Philando Castile’s killer, police officer Jeromino Yanez, was acquitted of manslaughter and two counts of dangerous discharge of a firearm on Friday. The case of Castile’s shooting last July in a suburb of St. Paul, Minnesota had sparked mass protests after his girlfriend Diamond Reynolds posted a dramatic and wrenching video of the shooting’s aftermath. The video, taken with Reynolds’ 4-year-old daughter in the car, included footage of Castile lying in a puddle of blood after he was struck five times from seven shots.
Castile had informed the officer that he was carrying a firearm, for which he had a permit. Shortly thereafter, Yanez opened fire. In his opening statement, Yanez’s defense attorney claimed that Castile was holding his gun when he was shot.
“He has his hand on the gun,” Engh reportedly said during opening arguments. “The next command is, ‘Don’t pull it out.’ … [Yanez] can’t retreat … But for Mr. Castile’s continuous grip on the handgun, we would not be here.”
The prosecution argued that the 32-year-old school cafeteria supervisor with no violent criminal record was reaching for his driver’s license—as Yanez had instructed—and not his gun when he was shot. The forensic evidence and Reynold’s testimony would both seem to back up the prosecution’s account and rebut the defense’s version. Reynolds testified that he was trying to unbuckle his seatbelt so that he could get out his wallet and driver’s license when he was shot. As the Associated Press reported, this was supported by forensics:
Prosecutor Jeff Paulsen highlighted autopsy evidence in his closing argument, reminding the jury of a bullet wound to what would have been Castile’s trigger finger — and that there was no corresponding bullet damage nor wounds in the area of Castile’s right shorts pocket, where he carried his gun. He also cited testimony from first responders who saw Castile’s gun in his pocket as he was loaded onto a backboard.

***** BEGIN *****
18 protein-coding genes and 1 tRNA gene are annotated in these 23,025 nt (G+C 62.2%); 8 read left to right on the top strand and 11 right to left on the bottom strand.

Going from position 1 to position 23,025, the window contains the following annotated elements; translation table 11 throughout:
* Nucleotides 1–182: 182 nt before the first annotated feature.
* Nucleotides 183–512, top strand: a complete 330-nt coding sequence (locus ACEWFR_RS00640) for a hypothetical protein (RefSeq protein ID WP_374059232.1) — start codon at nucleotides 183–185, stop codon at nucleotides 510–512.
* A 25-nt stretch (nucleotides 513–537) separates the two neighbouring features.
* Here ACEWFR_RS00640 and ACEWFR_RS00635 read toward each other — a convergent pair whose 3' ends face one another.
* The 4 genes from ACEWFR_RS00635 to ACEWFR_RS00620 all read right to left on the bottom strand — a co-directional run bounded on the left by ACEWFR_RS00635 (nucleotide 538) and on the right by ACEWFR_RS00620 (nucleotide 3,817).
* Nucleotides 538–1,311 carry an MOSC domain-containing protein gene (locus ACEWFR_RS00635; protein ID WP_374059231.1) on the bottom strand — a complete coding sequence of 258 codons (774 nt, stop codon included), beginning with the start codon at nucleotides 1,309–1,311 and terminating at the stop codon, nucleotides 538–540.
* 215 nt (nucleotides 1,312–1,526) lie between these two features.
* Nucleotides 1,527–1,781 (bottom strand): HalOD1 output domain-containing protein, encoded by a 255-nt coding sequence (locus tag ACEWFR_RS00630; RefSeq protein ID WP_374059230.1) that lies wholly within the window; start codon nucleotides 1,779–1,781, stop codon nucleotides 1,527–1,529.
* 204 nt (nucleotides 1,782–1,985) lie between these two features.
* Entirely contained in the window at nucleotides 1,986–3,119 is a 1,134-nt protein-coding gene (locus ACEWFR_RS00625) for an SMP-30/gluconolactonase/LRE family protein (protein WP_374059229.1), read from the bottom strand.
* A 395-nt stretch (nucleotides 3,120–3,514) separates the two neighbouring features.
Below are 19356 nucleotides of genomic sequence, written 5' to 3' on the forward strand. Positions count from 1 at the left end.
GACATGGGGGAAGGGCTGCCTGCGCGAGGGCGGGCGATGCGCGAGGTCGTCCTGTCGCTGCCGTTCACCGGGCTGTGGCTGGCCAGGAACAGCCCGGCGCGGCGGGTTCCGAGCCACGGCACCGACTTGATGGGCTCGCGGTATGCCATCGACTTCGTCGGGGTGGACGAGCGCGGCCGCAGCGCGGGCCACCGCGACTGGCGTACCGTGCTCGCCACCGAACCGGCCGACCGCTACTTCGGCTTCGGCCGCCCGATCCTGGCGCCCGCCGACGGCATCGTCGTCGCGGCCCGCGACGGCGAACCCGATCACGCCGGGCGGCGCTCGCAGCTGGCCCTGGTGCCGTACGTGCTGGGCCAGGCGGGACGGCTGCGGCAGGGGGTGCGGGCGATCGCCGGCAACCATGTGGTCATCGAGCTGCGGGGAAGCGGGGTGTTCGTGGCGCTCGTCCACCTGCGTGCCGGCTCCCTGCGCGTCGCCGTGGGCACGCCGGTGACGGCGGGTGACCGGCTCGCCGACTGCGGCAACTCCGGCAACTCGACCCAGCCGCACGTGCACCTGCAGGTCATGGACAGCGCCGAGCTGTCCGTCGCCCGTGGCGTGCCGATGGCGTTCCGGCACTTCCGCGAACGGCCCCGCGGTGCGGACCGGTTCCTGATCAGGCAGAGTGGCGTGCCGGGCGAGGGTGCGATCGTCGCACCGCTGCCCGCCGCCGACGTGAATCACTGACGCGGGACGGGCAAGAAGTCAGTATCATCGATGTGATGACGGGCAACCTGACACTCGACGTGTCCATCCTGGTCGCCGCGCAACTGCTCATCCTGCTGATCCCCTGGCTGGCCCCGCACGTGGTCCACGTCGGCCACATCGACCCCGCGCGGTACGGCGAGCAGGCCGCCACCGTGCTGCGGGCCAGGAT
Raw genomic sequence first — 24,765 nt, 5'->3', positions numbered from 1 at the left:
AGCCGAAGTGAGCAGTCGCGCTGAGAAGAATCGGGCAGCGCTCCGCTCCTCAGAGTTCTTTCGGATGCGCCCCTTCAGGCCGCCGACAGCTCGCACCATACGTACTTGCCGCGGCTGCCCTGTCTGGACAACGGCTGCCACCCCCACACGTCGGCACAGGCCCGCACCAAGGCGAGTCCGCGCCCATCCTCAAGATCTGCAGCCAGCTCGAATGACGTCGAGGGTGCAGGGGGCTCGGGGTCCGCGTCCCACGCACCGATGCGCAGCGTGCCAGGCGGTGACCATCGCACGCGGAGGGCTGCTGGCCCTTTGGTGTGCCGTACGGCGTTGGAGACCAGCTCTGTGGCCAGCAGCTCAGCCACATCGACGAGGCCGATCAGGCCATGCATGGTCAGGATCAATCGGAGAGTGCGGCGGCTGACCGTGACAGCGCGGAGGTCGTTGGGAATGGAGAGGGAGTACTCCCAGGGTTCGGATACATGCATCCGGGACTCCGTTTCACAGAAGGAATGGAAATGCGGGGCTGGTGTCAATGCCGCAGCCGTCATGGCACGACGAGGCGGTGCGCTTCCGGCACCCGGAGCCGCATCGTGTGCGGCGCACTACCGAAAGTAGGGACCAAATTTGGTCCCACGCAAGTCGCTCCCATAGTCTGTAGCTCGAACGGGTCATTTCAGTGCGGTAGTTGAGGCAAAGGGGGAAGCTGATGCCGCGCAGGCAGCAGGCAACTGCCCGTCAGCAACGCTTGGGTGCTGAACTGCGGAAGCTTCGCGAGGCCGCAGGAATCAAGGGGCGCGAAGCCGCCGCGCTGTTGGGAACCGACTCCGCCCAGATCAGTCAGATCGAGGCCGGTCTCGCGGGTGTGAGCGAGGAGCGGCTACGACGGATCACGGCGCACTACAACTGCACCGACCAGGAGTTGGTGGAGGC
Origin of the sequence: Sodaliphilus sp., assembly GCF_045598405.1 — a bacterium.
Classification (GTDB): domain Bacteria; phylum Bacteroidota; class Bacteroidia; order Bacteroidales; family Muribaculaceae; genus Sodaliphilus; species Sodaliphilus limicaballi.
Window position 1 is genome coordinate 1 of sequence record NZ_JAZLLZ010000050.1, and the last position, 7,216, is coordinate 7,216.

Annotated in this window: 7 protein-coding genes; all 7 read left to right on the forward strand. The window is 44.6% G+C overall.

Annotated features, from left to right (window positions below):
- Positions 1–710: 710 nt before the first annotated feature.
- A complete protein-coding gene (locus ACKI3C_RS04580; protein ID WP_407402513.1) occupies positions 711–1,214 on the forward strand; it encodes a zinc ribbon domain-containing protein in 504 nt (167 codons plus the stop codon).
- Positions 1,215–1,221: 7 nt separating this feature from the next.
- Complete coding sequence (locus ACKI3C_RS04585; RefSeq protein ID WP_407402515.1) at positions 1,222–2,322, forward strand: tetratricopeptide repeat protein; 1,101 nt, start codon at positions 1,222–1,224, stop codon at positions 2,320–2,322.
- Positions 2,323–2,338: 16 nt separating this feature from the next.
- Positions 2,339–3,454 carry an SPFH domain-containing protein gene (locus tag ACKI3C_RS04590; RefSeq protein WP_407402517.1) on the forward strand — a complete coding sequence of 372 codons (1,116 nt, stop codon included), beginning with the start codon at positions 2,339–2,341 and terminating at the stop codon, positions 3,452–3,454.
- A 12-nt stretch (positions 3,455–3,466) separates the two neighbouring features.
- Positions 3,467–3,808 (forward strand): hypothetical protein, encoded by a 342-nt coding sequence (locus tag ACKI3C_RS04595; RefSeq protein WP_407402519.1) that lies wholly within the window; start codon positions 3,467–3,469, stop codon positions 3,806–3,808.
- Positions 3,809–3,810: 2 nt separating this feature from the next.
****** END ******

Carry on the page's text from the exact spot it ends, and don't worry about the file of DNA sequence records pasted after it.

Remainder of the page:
The Minneapolis Star-Tribune reports: Hours after officer Yanez is found not guilty in fatal shooting of Philando Castile, marchers close I-94.
After 27 hours of deliberation, a jury of seven men and five women reached a verdict in Philando Castile’s death. Eight hours later, after a march in St. Paul, hundreds went on the freeway, where some faced off with police before 18 were arrested.
A jury found St. Anthony police officer Jeronimo Yanez not guilty Friday in the fatal shooting of Philando Castile, whose livestreamed death during a traffic stop stunned a nation.
Castile’s family called the decision proof of a dysfunctional criminal justice system, while prosecutors cautioned the public to respect the jury’s verdict “because that is the fundamental premise of the rule of law.”
“I am so disappointed in the state of Minnesota,” Castile’s mother, Valerie Castile, said at a news conference shortly after the verdict was read in court about 2:45 p.m. “My son loved this state. He had one tattoo on his body and it was of the Twin Cities — the state of Minnesota with TC on it. My son loved this city and this city killed my son. And the murderer gets away.”
Castile was a cafeteria worker who was very popular with the children he served. Twin Cities Pioneer Press: J.J. Hill school’s grief over Philando Castile’s death continues after verdict.
Philando Castile’s death last year rattled the J.J. Hill Montessori Magnet School community.
Friday’s verdict acquitting the officer who fired the shots that killed the beloved school cafeteria worker brought no relief to their grief, parents contacted afterward said.
“I’m appalled, unbelievably sickened,” parent Chad Eisen Ramgren said about the verdict.
Castile — called “Mr. Phil” by the students — had worked at J.J. Hill for two years as nutrition services supervisor before he was fatally shot by St. Anthony officer Jeronimo Yanez during a traffic stop on July 6. A vigil and children’s march were held in the days after outside the school where his smile and kindness were recalled….
Families knew Mr. Phil as the man who gave their children high-fives in the lunch line and helped them with their lunch numbers.
More at the link.
I’ll have more links in the comment thread. Please join me in posting your thoughts and links.
Rick Santorum “Almost Threw Up” after Reading JFK Speech on Separation of Church and StatePosted: February 26, 2012 Filed under: 2012 presidential campaign, 2012 primaries, Republican presidential politics, U.S. Politics | Tags: Ave Maria University, Barack Obama, College of Saint Mary Magdalen, George W. Bush, great speeches, ignorance, John F. Kennedy, religious bigotry, Rick Santorum, Satan, separation of church and state 16 Comments